It also enables all businesses that are participating in the ecosystem, to achieve more streamlined, effective and cost-efficient client services and client on-boarding, by eliminating unnecessary and laboriously intense paperwork, while obtaining required personal information from consumers. For example, lots of data entry errors, during manual re-keying of paper data is eliminated and accuracy increased significantly. Improving accuracy, efficiency, security and eliminating friction for the consumers at the same time? Not many digital services can claim that. Most are either solving one of two of those, rarely all of them together.


The service has been developed and launched through partnership and cooperation of SecureKey FinTech and most major banks, including TD, RBC, CIBC, Scotiabank and Desjardins, with BMO and National Bank to follow and join shortly. Through Verified.Me Canadian FIs have proven once again that they can very effectively work together and launch standardized banking grade secure and frictionless platform with lots of ubiquity potential. Ubiquity alone is extremely important in launching any mediating network. In fact, banks are best positioned to claim the role of trusted custodians of digital identity information for their customers, since they have been already successful for many decades as custodians of those customers' digital financial assets.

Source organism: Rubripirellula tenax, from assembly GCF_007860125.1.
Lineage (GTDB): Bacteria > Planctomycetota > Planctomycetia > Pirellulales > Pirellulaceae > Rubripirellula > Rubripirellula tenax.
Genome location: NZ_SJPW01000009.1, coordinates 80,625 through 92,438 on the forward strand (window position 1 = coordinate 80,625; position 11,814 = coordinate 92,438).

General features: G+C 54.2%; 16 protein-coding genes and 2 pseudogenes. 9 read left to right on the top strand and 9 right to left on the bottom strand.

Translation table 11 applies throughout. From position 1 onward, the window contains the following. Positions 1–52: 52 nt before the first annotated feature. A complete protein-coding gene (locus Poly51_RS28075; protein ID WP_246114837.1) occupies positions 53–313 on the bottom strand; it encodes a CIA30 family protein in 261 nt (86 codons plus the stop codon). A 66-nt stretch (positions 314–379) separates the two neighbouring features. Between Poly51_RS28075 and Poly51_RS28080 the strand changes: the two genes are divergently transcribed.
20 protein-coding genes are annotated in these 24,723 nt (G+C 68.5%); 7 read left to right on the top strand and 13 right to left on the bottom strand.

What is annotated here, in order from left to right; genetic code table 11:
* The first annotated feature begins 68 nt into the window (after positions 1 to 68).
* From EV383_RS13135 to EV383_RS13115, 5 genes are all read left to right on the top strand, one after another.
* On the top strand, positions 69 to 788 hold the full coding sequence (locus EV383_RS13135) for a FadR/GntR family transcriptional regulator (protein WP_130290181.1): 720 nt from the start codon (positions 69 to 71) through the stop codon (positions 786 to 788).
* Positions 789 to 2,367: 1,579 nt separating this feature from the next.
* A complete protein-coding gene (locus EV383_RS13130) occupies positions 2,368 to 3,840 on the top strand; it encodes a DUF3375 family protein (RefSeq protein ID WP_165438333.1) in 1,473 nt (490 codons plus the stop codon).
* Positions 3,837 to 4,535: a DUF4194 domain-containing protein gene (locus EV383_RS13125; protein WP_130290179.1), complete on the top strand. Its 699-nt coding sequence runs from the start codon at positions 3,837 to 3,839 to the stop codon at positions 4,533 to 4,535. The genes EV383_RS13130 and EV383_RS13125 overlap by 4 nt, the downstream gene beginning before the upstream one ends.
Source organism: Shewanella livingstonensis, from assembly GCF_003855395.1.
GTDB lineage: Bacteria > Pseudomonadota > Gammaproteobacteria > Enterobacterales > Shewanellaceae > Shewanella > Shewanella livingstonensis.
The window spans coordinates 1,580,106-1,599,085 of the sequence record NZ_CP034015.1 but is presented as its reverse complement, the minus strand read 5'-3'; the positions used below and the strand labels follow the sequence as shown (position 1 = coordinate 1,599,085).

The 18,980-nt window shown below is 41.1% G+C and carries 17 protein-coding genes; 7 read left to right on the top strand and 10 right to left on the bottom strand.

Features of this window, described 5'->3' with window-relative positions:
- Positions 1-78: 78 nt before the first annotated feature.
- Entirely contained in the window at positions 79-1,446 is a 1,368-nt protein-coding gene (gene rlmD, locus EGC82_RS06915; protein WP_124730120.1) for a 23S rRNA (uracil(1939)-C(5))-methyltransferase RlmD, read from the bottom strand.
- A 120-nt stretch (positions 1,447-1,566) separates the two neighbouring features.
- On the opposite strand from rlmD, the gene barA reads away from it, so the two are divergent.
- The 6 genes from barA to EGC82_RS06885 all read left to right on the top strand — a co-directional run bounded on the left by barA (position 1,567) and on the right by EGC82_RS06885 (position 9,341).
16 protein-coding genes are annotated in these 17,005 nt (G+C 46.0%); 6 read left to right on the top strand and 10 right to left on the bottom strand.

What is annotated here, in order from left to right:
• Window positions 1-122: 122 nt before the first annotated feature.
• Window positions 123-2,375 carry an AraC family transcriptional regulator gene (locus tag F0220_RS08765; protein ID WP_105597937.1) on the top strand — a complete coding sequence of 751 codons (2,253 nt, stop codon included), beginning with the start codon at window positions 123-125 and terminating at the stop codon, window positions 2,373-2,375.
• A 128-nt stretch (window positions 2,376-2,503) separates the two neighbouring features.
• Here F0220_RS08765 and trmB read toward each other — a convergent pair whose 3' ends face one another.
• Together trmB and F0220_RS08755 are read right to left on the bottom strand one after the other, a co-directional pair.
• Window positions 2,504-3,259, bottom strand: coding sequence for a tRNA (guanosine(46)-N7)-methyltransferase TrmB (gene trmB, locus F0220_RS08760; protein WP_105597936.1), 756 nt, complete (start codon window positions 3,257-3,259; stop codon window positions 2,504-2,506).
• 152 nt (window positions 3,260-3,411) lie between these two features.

Equifax and SunLife Financial Inc. are early adopters and the very first businesses accepting digital sharing of personal identity for the services they offer. Big three Canadian telcos (Rogers, Telus and Bell) are fully on board and soon Canadian consumers should be in a position to get their services, by easily and securely providing subsets of their personal information, like credit scores, proof of income and name & address info.


How Verified.Me Actually Works?

I have been asked this very same question multiple times recently. In this section I will quickly try to capture and describe, at the optimal level (not too low and not too high level) the main roles, components and how they collaborate during typical digital identity sharing transaction.